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Cat's Snoring - The Epitome of Serenading

What do cats dream? I’ve caught myself asking this question as I’m staring at my cat sleeping. It feels like looking down the barrel of a gun loaded with heart bubbles, burst firing directly to my chest.


This warm feeling starts to overwhelm me. His face starts twitching and he proceeds to do a tight air hug - like the ones you would do to a loved one you’re meeting in arrivals at Heathrow airport.


Then when I’m just about to melt from all this cuteness, the snoring begins…how!...seriously how! Can only cats turn something mildly annoying into the most adorable thing ever!

 

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I’m always surprised about how cats are so similar to us. Did you know that cats have sleep cycles, just like we do. Those moments where their eyes are flickering, their mouth is jerking or their paws are twitching, it’s because they are in the REM (rapid-eye-movement) phase of sleep.


When they relax more and get into a deeper phase of sleep, that’s where you’re likely to catch them singing that beautiful snoring lullaby. As the body relaxes, the airway passages between the nose and throat narrow causing the surrounding soft tissue to vibrate. This results in the loud frog breathing we call snoring.

inventor cat snoring

Snoring in general is nothing to be concerned about. It’s pretty cute and usually harmless. That being said, it is good to know what could cause snoring so that you can understand when it is a sign of something greater, that does merit concern.

We’re going to use a traffic light system here:


Green is go! – don’t stop to worry, this snoring is harmless.


Yellow is why? – There is an underlining reason as to why your cat is snoring. They require monitoring and you should seek advice from the vet.


Red is right, I’m getting help now. – These are more serious reasons for concern that will most likely need immediate veterinary analysis and intervention.


GREEN LIGHT

As you know all too well, the choice of where a cat sleeps is not always top tier from our perspective. This leads to strange sleeping positions also which can be cause of the snoring.

Brachycephalic (I’m so glad I’m not saying that word out loud) breeds of cats have a shorter skulls this creates a shortened nasal passage and elongated palate. Snoring is more frequent in these breeds of cat. It is important during your annual check-up, to have the vet check that their head structure is not disturbing their normal day-today breathing.


YELLOW LIGHT

If your cat is overweight that will put more pressure on their nasal passages and increase the chances of them snoring, just like it would with us too. Your cat’s weight is the benchmark to your cat’s overall health so it is important to be able to tell whether your cat is overweight and to treat it with a diet plan.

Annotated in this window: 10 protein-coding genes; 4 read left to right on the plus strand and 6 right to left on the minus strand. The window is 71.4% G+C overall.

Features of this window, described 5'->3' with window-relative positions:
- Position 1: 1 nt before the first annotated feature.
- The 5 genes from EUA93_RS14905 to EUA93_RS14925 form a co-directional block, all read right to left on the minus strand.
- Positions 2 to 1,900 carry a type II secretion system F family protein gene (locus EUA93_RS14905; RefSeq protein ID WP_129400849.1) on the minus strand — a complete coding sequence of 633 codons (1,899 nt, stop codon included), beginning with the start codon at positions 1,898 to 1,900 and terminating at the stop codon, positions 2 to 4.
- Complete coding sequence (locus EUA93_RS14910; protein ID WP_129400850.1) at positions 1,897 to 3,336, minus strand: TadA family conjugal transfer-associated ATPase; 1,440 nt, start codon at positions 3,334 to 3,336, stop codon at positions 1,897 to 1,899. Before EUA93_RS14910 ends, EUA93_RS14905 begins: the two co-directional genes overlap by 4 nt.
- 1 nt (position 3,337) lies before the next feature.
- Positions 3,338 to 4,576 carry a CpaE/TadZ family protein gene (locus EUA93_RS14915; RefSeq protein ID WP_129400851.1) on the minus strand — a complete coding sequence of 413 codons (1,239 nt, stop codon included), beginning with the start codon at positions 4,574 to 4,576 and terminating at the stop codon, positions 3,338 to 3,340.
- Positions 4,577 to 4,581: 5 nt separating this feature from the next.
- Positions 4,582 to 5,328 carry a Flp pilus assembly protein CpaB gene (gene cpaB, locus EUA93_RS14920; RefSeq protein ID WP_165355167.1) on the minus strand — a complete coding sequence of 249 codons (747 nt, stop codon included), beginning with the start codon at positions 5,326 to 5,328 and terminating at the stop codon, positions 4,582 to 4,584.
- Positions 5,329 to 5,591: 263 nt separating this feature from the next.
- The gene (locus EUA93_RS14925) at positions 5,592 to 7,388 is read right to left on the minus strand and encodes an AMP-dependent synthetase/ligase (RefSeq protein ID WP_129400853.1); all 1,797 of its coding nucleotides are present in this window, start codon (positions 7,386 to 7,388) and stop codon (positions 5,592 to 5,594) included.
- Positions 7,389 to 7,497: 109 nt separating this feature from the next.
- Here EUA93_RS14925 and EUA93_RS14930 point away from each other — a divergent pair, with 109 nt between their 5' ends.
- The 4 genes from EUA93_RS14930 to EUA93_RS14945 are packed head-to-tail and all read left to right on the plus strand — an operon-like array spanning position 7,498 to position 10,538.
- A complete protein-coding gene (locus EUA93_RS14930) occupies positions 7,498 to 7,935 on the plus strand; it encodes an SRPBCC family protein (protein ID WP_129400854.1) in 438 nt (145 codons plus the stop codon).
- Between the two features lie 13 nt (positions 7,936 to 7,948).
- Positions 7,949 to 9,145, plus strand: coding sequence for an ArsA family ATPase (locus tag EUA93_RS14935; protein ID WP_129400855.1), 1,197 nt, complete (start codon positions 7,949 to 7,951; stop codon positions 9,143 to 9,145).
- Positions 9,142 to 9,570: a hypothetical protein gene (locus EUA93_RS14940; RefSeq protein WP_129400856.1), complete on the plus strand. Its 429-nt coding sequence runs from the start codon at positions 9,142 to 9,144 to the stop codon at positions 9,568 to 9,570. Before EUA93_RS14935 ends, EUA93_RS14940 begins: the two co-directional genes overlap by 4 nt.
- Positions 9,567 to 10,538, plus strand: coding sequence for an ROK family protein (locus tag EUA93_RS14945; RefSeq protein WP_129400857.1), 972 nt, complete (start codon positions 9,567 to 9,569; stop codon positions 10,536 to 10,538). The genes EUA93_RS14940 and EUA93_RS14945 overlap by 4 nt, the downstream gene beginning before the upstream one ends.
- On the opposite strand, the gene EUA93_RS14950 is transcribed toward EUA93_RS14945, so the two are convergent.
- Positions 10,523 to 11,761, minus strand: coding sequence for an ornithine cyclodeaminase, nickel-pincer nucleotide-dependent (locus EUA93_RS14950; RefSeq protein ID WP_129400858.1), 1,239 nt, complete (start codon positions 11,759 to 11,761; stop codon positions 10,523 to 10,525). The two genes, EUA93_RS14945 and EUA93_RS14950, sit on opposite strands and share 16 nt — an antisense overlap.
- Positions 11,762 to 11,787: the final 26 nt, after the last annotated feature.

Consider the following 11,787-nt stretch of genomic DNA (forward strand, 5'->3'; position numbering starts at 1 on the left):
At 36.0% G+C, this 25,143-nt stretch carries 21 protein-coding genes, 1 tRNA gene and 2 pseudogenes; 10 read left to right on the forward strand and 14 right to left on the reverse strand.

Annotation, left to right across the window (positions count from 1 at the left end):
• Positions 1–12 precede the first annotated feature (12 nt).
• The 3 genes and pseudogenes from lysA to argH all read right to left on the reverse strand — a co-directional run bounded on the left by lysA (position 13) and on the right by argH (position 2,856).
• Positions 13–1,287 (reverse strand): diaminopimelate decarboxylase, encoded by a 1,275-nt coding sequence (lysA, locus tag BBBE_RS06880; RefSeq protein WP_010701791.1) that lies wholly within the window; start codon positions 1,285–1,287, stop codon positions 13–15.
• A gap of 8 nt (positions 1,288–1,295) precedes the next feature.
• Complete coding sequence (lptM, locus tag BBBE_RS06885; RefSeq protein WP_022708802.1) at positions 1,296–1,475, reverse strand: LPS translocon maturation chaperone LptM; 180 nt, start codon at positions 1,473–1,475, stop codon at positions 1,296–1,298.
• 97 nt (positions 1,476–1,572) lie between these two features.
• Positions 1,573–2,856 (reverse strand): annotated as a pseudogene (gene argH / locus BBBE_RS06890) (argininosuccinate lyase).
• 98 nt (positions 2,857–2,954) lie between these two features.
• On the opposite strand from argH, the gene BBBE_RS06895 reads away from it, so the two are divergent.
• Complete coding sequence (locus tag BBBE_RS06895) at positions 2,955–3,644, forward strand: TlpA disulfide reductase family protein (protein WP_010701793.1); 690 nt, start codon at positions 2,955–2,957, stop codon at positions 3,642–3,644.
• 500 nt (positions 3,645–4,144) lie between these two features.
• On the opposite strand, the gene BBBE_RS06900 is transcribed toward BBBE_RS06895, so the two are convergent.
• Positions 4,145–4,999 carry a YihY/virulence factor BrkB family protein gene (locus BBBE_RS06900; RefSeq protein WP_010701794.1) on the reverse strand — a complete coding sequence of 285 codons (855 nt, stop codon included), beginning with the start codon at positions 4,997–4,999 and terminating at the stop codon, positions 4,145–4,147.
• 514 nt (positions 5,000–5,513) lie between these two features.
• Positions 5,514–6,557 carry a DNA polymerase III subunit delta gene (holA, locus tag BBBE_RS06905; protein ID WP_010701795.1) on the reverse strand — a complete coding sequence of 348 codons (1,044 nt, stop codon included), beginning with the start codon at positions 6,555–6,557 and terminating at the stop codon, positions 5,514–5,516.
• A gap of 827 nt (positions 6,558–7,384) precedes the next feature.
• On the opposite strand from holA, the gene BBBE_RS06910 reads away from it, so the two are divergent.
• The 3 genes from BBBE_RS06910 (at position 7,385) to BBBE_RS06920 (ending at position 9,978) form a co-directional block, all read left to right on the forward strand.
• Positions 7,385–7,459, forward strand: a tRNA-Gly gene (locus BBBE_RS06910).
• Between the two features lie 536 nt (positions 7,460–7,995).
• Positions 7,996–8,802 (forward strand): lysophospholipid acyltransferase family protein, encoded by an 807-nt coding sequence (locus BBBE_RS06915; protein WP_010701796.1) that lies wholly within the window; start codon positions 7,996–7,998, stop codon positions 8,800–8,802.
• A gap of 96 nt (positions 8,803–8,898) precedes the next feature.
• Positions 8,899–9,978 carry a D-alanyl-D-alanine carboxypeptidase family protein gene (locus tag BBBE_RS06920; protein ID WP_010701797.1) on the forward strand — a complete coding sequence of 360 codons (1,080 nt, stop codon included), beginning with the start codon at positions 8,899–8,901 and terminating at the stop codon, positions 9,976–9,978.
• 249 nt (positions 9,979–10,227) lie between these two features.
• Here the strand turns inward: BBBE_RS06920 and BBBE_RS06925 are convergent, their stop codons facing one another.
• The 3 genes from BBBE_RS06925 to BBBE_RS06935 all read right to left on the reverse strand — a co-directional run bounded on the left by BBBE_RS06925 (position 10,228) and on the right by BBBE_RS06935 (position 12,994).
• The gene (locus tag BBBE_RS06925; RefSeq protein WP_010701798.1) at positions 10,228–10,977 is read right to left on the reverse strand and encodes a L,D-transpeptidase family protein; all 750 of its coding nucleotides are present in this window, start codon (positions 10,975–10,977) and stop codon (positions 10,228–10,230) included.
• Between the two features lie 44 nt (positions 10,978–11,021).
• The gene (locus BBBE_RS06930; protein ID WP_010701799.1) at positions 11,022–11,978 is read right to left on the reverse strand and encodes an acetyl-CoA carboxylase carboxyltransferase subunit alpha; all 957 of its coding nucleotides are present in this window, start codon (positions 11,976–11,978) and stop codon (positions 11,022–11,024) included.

Your cat can get ill from a common cold our cough. This can cause heavier than normal breathing and requires monitoring. The illness can cause snoring but the snoring should only last as long as the illness does. Typical first tell-tale signs that your cat may be ill is lethargy and loss of appetite, in all cases you should call the vet and seek advice.


Cats get allergies too. If snoring is onset by a factor e.g. not hoovered for a long time. Or seasonal, then it is likely to be an allergy the reason to your cat’s snoring.


RED LIGHT

Cats can also be asthmatic. Coughing, snoring and laboured breathing are signs that your cat may be asthmatic and medication will be needed to fix this issue.


Snoring can also be caused by an accumulation of mucus in the sinuses. This mucus stems from an upper respiratory infection and will cause discharge from the eye or nose, along with sneezing and sores on the nose. This thankfully is treatable with antibiotics.


There could be an obstruction, a foreign body that has lodged itself in an airway causing your cat to snore. Your cat will likely be agitated, be forcefully breathing and coughing if this is the case. If your cat is suddenly snoring after years of never hearing a peep and nothing has changed at home, then it might be wise to try to get a look. Never try to remove it yourself as you may do more damage than good. Also if it turns out to be a polyp or a tumour, surgery will be needed to remove it.


Cats seem to have a super high pain threshold. Even though they are very expressive animals they do well in hiding when they’re not feeling all too well. Look out for any of these signs that something is troubling them:

· A drop in appetite of lethargy are the most common symptoms that your cat isn’t feeling well.

· Unprompted panting, coughing or snorting air quickly are all signs of a respiratory problem.

· Discharge from the eyes and nose is a respiratory infection.

· Sitting with an extended neck and breathing rapidly are signs of laboured breathing and should be taken to the vet immediately.


Be sure to seek advice when you see any of these signs. Keep your eye open for symptoms that don’t seem like symptoms. Drastic changes in their behaviour or even a change in meow could signify a problem. Be vigilant, we want to act in time and before it gets out of control.


The bottom line is this. If your cat is playful, happy, has a healthy appetite, hasn’t changed their behaviour and snoring isn’t something new, try not to be concerned and just enjoy it. You’ve got another cute quirk to go mad about.

inventor cat snoring



This article is accurate and true to the best of the author’s knowledge. It is not meant to substitute for diagnosis, prognosis, treatment, prescription, or formal and individualized advice from a veterinary medical professional. Animals exhibiting signs and symptoms of distress should be seen by a veterinarian immediately.


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